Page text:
However exciting getting a new job is, the existing job does not disappear in a puff of smoke the moment you land the new one, so it is important to make the transition between the two as smooth as possible.
At Autoglass, IT director Chris Cook is on the verge of setting off for his next role as director of software integration at Le Meridien Hotels a post he takes up early next month. It is, he acknowledges, a very busy time. "There are a lot of things to tie up with the old job, but I'm also getting started on the new one at the same time.
"The process starts from before you make the decision to move. If you accept an interview for a new position you should have already thought about things like succession planning, and what will happen to existing projects," he says.
When a new job arrives, ideally it is best not to hang around too long after handing in your resignation, says Cook. "The longer you have to stay the less motivated you will become," he warns. He was fortunate in that Autoglass reduced his standard, one-year notice period. "Three months is enough to allow me to tie things up, and for my successor to be recruited," he says.
The most important aspect to leaving your job is your attitude. "I've been at Autoglass for three years. I feel that if I've done things properly for three years then it is worth doing things properly for my notice period. It's for your own sense of professionalism and because you don't want to leave on bad terms with your boss - you never know when you might need their help."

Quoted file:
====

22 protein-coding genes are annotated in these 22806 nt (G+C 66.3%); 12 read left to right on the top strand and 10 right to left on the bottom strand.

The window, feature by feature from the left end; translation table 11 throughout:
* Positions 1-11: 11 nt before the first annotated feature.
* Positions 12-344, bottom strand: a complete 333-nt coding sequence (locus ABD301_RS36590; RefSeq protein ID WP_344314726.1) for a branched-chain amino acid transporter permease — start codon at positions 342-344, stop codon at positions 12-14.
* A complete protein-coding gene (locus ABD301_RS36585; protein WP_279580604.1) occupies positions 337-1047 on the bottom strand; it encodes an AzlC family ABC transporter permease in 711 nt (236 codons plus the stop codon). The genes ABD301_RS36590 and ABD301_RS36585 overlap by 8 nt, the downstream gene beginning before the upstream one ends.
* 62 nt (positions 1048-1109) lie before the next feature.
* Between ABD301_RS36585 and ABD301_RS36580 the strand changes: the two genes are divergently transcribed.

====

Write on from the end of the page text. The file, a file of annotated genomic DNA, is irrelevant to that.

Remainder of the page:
It is also for the sake of your existing colleagues and team. "I've spent time building up relationships - and I owe it to them to get them sorted out before I go," says Cook. However big a change a new job is for you, your leaving also means change for your existing staff.
"The biggest impact can be on those you're leaving behind. You owe it to them to help them manage the transition and liaise with the new guy," he says. "Never underestimate how much time you will need to spend with your existing team to help them cope with the change-over."
His successor at Autoglass is an internal appointee, so the face will be familiar, and the company has decided to time the merger of IT with business strategy to coincide with Cook's departure. The new IT director will be the existing director of business development, a realignment that will inevitably bring changes of its own.
"My direct reports feel unsettled about how they will fit in," says Cook. It is up to the outgoing director, he believes, to take the time to talk people through the changes, reassure them and pass their questions on to their new boss. Your staff should get a chance to meet their new boss as soon as the news is out, says Cook, and you need to start the hand over at that time as well.
"I'm in regular communication, both formally and informally. At Autoglass we are fortunate because we have a culture of commonality and cross-departmental working - we are used to working together closely at senior management level."